Chapter 4: Race in Higher Education

by Gregory Washington, Ph.D.

Posted on November 17, 2021

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We are in Washington, D.C., in the year 2028. It's the 20th anniversary of the election of Barack Obama. Equality in America has finally been realized some 409 years since enslaved individuals first reached America’s shores. African Americans, Latinos, and Native Americans are nominated and elected to public office at percentages similar to their respective populations.

At the nation’s most prestigious universities, students from these groups enroll and graduate at percentages similar to their respective populations, and upon graduation all earn salaries equivalent to their White American counterparts. There is no disparity in degree attainment among people of different ethnicities, and upon graduation all land jobs in alignment with their degree and performance. 

Homes in African American and Latino neighborhoods, when adjusted for various factors that impact housing prices such as crime, education, and structural characteristics, are now priced at levels equivalent to similar homes in White neighborhoods. 

Even incarceration rates for individuals committing the same crimes are equal amongst all races and ethnicities. Technological advances and training have all but eliminated police officer-involved shootings and, when these do occur, they occur at equal rates for people of all races and ethnicities. 

This is the America we all dream of, and I can only imagine that it's the America envisioned in Dr. Martin Luther King’s “I Have a Dream” speech. 

Now let’s talk about reality: 

Last year, The New York Times conducted an analysis of the 922 most influential and powerful people in the country. They lead our most powerful companies, “pass our laws, run Hollywood’s studios, and head the most prestigious universities. They own pro sports teams and determine who goes to jail and who goes to war.” More than 80% of these individuals are White, and the majority are male. 

African American and Latino students at our 100 most prestigious universities are more underrepresented today than they were 30 years ago when you consider their population growth.

African American and Latino students at our 100 most prestigious universities are more underrepresented today than they were 30 years ago when you consider their population growth.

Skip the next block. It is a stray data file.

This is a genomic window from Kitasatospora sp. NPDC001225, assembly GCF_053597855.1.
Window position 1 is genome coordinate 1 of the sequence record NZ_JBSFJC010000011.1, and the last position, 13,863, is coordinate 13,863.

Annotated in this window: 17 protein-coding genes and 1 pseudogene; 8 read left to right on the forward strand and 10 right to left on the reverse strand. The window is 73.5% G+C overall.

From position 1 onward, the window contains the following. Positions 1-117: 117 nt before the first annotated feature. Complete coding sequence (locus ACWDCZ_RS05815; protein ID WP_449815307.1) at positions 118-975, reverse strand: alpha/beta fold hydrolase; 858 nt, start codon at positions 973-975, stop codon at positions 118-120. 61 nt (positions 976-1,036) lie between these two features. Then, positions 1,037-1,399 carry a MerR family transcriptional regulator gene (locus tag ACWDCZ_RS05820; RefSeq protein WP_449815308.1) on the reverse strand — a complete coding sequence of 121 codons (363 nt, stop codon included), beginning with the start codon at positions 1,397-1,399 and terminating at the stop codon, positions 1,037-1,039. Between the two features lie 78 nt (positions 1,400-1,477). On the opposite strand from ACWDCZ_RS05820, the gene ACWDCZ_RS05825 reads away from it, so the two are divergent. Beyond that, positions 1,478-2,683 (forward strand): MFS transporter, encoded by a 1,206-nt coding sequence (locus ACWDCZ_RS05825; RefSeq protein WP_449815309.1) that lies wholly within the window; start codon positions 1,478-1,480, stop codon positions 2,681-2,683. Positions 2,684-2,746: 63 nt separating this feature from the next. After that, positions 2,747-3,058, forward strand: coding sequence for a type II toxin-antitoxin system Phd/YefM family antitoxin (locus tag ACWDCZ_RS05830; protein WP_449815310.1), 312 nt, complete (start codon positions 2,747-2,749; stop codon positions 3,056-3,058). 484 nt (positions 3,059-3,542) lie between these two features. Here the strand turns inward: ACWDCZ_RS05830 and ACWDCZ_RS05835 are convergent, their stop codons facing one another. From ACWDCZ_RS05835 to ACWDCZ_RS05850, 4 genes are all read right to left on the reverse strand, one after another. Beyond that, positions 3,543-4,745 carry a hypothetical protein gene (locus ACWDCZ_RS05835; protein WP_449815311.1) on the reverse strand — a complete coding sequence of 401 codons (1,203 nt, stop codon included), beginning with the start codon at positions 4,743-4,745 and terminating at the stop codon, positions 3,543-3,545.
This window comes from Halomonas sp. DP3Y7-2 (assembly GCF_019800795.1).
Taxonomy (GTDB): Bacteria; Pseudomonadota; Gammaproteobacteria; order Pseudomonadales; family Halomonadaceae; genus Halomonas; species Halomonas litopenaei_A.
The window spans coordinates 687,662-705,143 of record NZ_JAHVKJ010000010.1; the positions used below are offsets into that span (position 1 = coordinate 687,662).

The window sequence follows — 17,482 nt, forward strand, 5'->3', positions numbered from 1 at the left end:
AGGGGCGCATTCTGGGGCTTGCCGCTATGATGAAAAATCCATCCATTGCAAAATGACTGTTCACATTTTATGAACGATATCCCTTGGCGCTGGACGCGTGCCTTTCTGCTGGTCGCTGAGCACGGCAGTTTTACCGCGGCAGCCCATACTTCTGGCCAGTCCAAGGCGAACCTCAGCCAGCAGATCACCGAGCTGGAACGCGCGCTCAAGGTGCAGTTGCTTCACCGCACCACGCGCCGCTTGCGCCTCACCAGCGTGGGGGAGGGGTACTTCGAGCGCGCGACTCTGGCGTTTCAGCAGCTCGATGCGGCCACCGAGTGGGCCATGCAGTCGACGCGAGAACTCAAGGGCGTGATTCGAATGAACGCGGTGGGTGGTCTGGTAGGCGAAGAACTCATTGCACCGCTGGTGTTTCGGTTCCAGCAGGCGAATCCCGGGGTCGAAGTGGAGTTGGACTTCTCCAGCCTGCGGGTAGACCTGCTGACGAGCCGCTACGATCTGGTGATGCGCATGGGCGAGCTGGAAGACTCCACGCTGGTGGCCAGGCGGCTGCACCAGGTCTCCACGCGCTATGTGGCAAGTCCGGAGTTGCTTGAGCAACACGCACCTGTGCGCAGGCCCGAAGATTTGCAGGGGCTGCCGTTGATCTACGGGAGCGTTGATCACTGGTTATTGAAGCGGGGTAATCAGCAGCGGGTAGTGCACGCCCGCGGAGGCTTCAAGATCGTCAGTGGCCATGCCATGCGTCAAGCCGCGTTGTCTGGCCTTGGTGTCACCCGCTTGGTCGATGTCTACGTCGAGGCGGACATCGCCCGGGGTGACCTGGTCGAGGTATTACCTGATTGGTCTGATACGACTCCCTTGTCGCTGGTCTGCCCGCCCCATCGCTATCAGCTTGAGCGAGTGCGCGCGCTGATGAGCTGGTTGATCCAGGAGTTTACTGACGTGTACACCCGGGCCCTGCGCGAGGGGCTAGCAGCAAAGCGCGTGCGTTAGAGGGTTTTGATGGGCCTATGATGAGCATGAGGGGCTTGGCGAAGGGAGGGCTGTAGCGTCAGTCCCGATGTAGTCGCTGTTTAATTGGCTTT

According to the Brookings Institution, when adjusted for various factors that impact housing prices such as crime, education, and structural characteristics, homes in Black neighborhoods were priced at 23% less nationally—about $48,000 per home—than those in White neighborhoods. This disparity amounts to a cumulative total of about $156 billion in lost assets, nearly double the cost of the opioid crisis.

The American Council on Education reports that “large differences in educational attainment exist at all levels by racial and ethnic groups.” Even when some ethnic groups achieve degrees, additional hurdles exist. According to the Georgetown Center on Education and the Workforce, on average, a White worker with a bachelor’s degree in engineering earns $90,000 a year. A Black worker must complete a graduate degree in engineering in order to earn, on average, $87,000. The same applies to Latino workers, who must complete a graduate degree in engineering in order to earn, on average, $92,000. 

The Center on Education and the Workforce further reports that achieving racial equity in some areas could take 76 years for all Black and Latino workers and up to 256 years for Black workers alone. 

On average, adjusted for the population size and demographics, in nearly every state, African Americans face a significantly higher risk of being killed by police officers than White Americans, with Black Americans being two-and-a-half times as likely as White Americans to be killed by the police